COVID-19 and the Fiscal Space of Developing Countries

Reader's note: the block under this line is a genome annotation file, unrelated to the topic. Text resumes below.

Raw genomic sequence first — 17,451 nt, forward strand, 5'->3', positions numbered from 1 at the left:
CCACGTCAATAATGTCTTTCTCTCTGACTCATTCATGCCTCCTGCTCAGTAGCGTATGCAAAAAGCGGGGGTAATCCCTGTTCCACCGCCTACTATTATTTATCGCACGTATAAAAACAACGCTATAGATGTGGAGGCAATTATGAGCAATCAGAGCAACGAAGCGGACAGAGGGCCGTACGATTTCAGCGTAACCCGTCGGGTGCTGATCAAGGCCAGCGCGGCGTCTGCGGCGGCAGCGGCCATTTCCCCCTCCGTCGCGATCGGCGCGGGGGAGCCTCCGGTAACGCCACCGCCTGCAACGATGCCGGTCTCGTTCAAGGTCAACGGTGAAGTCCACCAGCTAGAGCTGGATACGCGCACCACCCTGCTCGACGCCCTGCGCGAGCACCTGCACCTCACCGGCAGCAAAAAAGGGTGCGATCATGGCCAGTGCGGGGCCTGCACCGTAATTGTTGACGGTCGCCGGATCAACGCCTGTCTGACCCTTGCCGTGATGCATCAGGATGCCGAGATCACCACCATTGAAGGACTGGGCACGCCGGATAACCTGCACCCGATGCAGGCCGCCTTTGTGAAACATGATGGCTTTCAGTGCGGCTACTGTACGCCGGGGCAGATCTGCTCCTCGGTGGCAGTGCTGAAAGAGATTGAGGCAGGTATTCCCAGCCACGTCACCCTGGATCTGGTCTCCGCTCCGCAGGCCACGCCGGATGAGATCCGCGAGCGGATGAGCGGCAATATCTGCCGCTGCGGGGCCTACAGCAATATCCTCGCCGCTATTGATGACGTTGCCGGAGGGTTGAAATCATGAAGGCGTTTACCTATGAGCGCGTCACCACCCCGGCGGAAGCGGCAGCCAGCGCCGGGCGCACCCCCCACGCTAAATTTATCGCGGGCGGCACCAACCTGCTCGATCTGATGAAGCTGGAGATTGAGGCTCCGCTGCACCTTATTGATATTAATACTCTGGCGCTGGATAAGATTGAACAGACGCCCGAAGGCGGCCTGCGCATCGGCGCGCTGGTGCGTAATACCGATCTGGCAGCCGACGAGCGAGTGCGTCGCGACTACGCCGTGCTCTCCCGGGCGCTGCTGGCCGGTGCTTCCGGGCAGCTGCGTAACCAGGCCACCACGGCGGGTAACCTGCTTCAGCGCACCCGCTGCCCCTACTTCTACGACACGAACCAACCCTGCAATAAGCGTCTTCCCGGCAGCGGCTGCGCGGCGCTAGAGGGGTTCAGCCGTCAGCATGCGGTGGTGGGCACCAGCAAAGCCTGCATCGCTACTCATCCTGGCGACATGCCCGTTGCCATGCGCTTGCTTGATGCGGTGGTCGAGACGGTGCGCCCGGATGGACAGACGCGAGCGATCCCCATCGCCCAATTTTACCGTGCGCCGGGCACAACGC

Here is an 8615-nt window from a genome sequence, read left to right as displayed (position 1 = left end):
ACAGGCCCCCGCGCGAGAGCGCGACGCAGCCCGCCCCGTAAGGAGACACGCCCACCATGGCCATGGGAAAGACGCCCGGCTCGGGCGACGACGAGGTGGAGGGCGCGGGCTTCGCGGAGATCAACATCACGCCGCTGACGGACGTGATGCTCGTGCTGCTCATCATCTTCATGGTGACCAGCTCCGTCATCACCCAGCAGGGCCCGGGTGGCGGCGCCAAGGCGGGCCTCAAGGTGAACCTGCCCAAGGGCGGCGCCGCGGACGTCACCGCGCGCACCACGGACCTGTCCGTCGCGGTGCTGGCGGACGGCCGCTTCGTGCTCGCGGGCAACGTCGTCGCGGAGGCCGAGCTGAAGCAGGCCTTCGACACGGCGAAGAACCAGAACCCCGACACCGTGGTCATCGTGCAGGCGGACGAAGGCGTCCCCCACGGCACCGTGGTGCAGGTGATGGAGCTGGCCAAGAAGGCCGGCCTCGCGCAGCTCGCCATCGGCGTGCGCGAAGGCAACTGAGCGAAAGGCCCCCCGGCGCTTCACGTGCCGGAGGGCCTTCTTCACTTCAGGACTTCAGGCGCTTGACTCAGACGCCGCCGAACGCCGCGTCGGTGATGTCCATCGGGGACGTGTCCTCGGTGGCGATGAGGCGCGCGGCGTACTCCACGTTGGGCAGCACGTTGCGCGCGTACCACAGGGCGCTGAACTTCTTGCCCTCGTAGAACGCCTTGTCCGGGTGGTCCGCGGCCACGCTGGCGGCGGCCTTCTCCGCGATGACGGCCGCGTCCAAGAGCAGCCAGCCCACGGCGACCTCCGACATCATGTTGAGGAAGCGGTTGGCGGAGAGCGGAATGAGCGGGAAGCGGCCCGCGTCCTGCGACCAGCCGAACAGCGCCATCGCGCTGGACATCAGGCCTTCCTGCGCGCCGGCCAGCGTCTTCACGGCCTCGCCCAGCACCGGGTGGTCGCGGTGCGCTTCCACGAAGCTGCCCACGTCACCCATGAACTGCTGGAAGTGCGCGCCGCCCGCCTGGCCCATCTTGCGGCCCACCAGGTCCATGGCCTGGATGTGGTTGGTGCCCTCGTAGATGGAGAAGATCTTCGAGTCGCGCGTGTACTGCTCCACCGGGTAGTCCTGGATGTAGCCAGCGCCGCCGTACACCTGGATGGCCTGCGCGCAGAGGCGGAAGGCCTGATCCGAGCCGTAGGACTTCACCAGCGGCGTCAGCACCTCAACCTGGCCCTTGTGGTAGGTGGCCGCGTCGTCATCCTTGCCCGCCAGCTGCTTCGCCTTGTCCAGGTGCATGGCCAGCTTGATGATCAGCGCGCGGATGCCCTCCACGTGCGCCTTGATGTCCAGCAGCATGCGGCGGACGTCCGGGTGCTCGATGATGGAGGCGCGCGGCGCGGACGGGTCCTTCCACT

Between January 2020 and June 2021, the world spent about US $16.5 trillion (18% of world GDP) to fight COVID-19, and this amount does not even include the most important losses such as deaths, mental health effects, restrictions on human freedom, and other nonmonetary suffering. Nearly 90% of this amount was spent by developed economies; the rest by emerging market and developing economies. Low-income countries spent just US $12.5 billion, or less than 0.0001% of the total. Moreover, fiscal spending by developing countries so far did not concentrate on COVID-19 vaccination and treatment. This is because the vaccines have only been discovered and available in a few countries since 2021 and as of now there is no official, universally accepted, treatment available. Until COVID-19 is controlled, near-term prospects for the recovery of developing countries are clouded with risks and uncertainties. To manage COVID-19, the top priority for policymakers is to control its spread by acquiring and deploying vaccines and treatment medications. This spending appears non-negotiable. The second area of urgency is to resume domestic production, especially for global supply chains requiring exports. Developing countries should take advantage of the International Monetary Fund’s new Special Drawing Rights allocation for COVID-19, which countries do not have to repay, supplemented by loans from international organizations that offer longer maturities and lower borrowing costs.